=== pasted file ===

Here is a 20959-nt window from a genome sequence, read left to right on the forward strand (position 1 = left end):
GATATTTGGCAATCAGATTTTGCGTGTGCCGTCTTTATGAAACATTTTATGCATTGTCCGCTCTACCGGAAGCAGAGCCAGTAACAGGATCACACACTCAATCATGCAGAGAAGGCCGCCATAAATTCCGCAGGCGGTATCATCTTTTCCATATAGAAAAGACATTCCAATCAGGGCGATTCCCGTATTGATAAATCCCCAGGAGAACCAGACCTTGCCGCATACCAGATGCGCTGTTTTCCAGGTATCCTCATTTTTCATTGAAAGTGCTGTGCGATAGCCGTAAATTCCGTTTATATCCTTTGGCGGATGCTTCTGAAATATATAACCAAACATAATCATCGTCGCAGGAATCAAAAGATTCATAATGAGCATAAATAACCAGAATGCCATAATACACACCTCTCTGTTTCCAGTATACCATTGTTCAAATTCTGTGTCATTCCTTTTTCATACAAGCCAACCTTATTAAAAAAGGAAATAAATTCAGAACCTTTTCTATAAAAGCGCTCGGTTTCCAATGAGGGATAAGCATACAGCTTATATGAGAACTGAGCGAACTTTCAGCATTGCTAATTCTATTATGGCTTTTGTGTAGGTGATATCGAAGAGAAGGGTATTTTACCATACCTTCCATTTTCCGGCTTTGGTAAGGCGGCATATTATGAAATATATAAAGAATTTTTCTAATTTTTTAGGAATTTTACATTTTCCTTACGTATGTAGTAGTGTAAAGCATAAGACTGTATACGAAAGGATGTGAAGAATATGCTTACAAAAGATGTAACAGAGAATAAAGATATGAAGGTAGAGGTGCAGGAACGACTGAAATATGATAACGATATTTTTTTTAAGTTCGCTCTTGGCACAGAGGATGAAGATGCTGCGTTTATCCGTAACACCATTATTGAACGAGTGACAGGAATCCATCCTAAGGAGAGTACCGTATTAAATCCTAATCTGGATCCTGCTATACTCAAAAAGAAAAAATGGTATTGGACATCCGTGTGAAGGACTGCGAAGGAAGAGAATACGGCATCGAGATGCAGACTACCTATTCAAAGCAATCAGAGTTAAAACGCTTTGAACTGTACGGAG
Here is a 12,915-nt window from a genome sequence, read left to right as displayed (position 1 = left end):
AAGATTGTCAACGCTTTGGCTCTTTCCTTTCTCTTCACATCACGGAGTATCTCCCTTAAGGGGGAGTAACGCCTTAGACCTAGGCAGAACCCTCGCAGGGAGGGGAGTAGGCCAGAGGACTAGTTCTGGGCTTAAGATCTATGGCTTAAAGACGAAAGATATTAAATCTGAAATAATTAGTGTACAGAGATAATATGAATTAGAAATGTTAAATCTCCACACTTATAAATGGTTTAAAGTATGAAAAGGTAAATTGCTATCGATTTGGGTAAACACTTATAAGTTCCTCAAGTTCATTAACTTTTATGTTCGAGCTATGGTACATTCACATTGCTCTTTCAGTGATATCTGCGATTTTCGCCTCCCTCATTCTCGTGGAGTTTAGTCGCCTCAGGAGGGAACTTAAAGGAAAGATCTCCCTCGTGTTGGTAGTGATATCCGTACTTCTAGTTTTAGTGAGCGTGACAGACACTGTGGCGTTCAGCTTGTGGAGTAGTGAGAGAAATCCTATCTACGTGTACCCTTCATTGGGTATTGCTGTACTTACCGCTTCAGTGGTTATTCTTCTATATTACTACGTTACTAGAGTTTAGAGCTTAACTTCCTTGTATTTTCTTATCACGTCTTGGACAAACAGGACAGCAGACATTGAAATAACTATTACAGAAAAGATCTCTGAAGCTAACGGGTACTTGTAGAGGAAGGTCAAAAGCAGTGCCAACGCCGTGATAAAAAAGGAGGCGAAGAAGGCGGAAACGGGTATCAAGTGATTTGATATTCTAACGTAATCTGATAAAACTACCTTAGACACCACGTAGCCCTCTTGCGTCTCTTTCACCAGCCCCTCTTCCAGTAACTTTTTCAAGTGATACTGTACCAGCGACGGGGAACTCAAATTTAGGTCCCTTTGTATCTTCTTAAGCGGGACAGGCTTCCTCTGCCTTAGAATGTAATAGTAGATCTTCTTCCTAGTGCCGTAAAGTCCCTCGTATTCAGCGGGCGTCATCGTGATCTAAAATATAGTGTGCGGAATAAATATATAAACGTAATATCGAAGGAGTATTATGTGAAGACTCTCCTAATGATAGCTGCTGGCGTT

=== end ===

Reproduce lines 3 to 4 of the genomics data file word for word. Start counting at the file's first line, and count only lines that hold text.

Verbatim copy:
Here is a 12,915-nt window from a genome sequence, read left to right as displayed (position 1 = left end):
AAGATTGTCAACGCTTTGGCTCTTTCCTTTCTCTTCACATCACGGAGTATCTCCCTTAAGGGGGAGTAACGCCTTAGACCTAGGCAGAACCCTCGCAGGGAGGGGAGTAGGCCAGAGGACTAGTTCTGGGCTTAAGATCTATGGCTTAAAGACGAAAGATATTAAATCTGAAATAATTAGTGTACAGAGATAATATGAATTAGAAATGTTAAATCTCCACACTTATAAATGGTTTAAAGTATGAAAAGGTAAATTGCTATCGATTTGGGTAAACACTTATAAGTTCCTCAAGTTCATTAACTTTTATGTTCGAGCTATGGTACATTCACATTGCTCTTTCAGTGATATCTGCGATTTTCGCCTCCCTCATTCTCGTGGAGTTTAGTCGCCTCAGGAGGGAACTTAAAGGAAAGATCTCCCTCGTGTTGGTAGTGATATCCGTACTTCTAGTTTTAGTGAGCGTGACAGACACTGTGGCGTTCAGCTTGTGGAGTAGTGAGAGAAATCCTATCTACGTGTACCCTTCATTGGGTATTGCTGTACTTACCGCTTCAGTGGTTATTCTTCTATATTACTACGTTACTAGAGTTTAGAGCTTAACTTCCTTGTATTTTCTTATCACGTCTTGGACAAACAGGACAGCAGACATTGAAATAACTATTACAGAAAAGATCTCTGAAGCTAACGGGTACTTGTAGAGGAAGGTCAAAAGCAGTGCCAACGCCGTGATAAAAAAGGAGGCGAAGAAGGCGGAAACGGGTATCAAGTGATTTGATATTCTAACGTAATCTGATAAAACTACCTTAGACACCACGTAGCCCTCTTGCGTCTCTTTCACCAGCCCCTCTTCCAGTAACTTTTTCAAGTGATACTGTACCAGCGACGGGGAACTCAAATTTAGGTCCCTTTGTATCTTCTTAAGCGGGACAGGCTTCCTCTGCCTTAGAATGTAATAGTAGATCTTCTTCCTAGTGCCGTAAAGTCCCTCGTATTCAGCGGGCGTCATCGTGATCTAAAATATAGTGTGCGGAATAAATATATAAACGTAATATCGAAGGAGTATTATGTGAAGACTCTCCTAATGATAGCTGCTGGCGTT